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Seamless Workspaces: Bridging the Gap Between the Physical and Digital

Seamless Workspaces: Bridging the Gap Between the Physical and Digital

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Ioanna Sotiriou

Head of Marketing & Design

DAte

April 10, 2023

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Key Learnings

  1. The concept of workspace is changing, and the rise of distributed teams is leading to a dual nature of the workspace - physical and digital.
  2. To connect the physical and digital aspects of a workspace, data must be used as a common language, which demands a clear strategy to integrate the digital system with the physical.
  3. Integrating technology, design, and human-centered thinking is essential to create a user-friendly, intuitive, and adaptable workspace that is both efficient and enjoyable to use for everyone, regardless of their location in the distributed network of workspace.

At Butlr, we eagerly anticipate CBRE and CoreNet Global's insightful research reports. In their latest findings, CBRE and CoreNet Global project a decrease in portfolio square footage over the next 3-5 years, indicating a shrinking of traditional workspace leasing and available space per employee. Additionally, 64% of respondents in the survey are considering the impact of a larger remote workforce on their portfolio strategy, highlighting the need to adapt to changing work patterns.

Source: CBRE and CoreNet Global Annual Study, Dec 2022

The resulting paradox has a hardly surprising outcome:

smaller physical offices + larger workforce = distributed workspace

The rise of distributed teams has brought about a new understanding of the workspace. It is not news that workspace has officially acquired a dual nature today: the physical and the digital (and everyone is talking about it).

However, what we have not yet explored sufficiently is the connection between these two worlds. The true link between the physical office and its intangible counterparts stored in the Cloud (eg Google Workspace) remains severely under-designed.

Let’s take a moment here to appreciate the perks of the digital workspace. The latter is the portion of the office that can be easily distributed, stored, and accessed at our convenience. Think about it - with just a click on the "Settings" panel in any Workspace Platform, we can:

- View its historical data.

- Measure its size and growth rate.

- Quantify its performance.

- Get a deep understanding of its ROI based on utilization rates.


Distributed teams don't only work in the digital workspace; they operate in a continuous exchange between the physical and digital realms. Connecting the physical and digital aspects of the workspace is not only an opportunity to merge the advantages of each but also crucial for creating a work environment that operates smoothly and efficiently, free from hindrances that may result in frustration, delays, or decreased productivity.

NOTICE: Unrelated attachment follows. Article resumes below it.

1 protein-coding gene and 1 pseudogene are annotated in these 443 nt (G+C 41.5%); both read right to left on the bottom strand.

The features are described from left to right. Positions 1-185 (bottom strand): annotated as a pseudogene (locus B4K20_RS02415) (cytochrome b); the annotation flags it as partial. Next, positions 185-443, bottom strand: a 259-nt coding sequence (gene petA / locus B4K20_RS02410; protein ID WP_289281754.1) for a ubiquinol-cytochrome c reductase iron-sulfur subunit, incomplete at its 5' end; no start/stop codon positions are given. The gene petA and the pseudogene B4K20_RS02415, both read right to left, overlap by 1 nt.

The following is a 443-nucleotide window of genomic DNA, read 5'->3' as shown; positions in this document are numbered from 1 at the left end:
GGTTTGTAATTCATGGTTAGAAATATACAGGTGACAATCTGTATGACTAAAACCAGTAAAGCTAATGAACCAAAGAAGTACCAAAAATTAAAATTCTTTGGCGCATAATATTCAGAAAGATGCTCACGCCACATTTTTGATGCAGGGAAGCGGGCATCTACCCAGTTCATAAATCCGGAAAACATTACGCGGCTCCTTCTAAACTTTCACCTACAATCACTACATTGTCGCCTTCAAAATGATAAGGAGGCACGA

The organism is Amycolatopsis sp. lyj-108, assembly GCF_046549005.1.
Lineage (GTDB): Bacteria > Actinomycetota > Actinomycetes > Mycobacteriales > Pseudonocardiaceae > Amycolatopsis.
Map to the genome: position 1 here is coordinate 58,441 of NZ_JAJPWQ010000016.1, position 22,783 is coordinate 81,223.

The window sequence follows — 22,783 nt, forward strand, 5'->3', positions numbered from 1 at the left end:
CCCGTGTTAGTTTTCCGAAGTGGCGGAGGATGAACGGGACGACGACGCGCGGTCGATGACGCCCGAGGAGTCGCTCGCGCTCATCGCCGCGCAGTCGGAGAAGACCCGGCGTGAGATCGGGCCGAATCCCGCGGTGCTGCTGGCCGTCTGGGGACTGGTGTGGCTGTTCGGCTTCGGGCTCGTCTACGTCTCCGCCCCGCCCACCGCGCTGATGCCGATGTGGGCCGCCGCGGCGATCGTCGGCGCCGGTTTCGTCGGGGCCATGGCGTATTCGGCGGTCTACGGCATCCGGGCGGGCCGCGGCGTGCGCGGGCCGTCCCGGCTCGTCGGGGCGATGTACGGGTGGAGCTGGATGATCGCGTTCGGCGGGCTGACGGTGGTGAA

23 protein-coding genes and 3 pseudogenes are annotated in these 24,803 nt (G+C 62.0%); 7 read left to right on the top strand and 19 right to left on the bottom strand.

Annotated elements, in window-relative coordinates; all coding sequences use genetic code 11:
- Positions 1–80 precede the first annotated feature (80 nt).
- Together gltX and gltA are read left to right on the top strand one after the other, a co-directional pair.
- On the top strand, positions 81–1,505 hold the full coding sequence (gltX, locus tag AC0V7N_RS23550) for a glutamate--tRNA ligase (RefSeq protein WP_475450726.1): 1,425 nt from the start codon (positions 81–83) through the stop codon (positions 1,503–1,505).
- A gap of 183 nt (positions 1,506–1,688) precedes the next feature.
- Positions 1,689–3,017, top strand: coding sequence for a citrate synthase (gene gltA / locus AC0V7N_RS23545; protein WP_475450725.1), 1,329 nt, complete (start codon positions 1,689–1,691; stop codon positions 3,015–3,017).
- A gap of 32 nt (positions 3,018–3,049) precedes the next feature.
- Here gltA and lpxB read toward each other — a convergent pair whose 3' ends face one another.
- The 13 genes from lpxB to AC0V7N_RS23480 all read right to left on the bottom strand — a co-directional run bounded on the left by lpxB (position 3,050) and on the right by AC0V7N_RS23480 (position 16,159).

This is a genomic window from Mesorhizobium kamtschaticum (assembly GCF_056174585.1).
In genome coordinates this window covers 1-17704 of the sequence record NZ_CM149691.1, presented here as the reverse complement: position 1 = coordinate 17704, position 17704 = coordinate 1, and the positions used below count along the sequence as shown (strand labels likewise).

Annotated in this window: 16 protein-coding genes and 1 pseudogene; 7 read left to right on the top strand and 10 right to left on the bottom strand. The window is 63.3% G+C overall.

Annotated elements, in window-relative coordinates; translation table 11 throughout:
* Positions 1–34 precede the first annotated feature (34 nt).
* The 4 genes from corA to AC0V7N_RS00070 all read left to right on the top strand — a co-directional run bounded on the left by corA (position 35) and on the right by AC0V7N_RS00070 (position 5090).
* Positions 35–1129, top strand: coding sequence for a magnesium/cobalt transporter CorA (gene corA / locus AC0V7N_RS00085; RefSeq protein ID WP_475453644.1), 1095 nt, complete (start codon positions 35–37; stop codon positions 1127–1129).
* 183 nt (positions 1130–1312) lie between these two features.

Data: The Common Language

To do so, data must be used as a common language. A seamless transition from one world to the other requires this connection. For example, let's consider the calendar. For a hybrid workforce, the calendar is the primary tool for organizing daily life and syncing with the rest of the team, including booking conference rooms, arranging deliveries, and organizing physical events. However, if the physical office doesn't communicate in data, the colorful blocks on a screen become a mere reflection - almost a decorative note - and cannot interact with the system's active information. In essence, virtual scheduling can be done easily, but a meeting room cannot confirm its availability in real-time or even register attendance without data connectivity.

At scale, the discrepancy between the physical and digital aspects of a workspace is even more apparent. Your calendar in Google Workspace, for example, can suggest optimal times for a meeting by scanning the schedules of all participants and finding available gaps. However, the physical office cannot suggest an ideal meeting room based on expected attendance, maximum occupancy, or traffic patterns throughout all available rooms. This lack of data integration results in a suboptimal experience for employees trying to navigate the physical space which, unavoidably, extends to the distributed workforce as well (from all possible places one would like to spend their time in, “waiting room of a call” would probably not make it to Top 5).

The solution to this problem is to integrate the digital and physical aspects of the workspace in a more comprehensive way. This means using the right technology to create a cohesive system that allows for seamless transitions between the physical and digital realms. For example, sensors can be installed throughout the office to track occupancy levels, air quality, and temperature, providing real-time data to the digital system. This data can then be used to make informed decisions about scheduling, resource allocation, and workspace design.

Ultimately, the key to successfully connecting the digital and physical aspects of the workspace is to create a system that is user-friendly, intuitive, and adaptable. This requires a combination of technology, design, and human-centered thinking to create a workspace that is both efficient and enjoyable to use by everyone, regardless of their location in the distributed network of “workspace”

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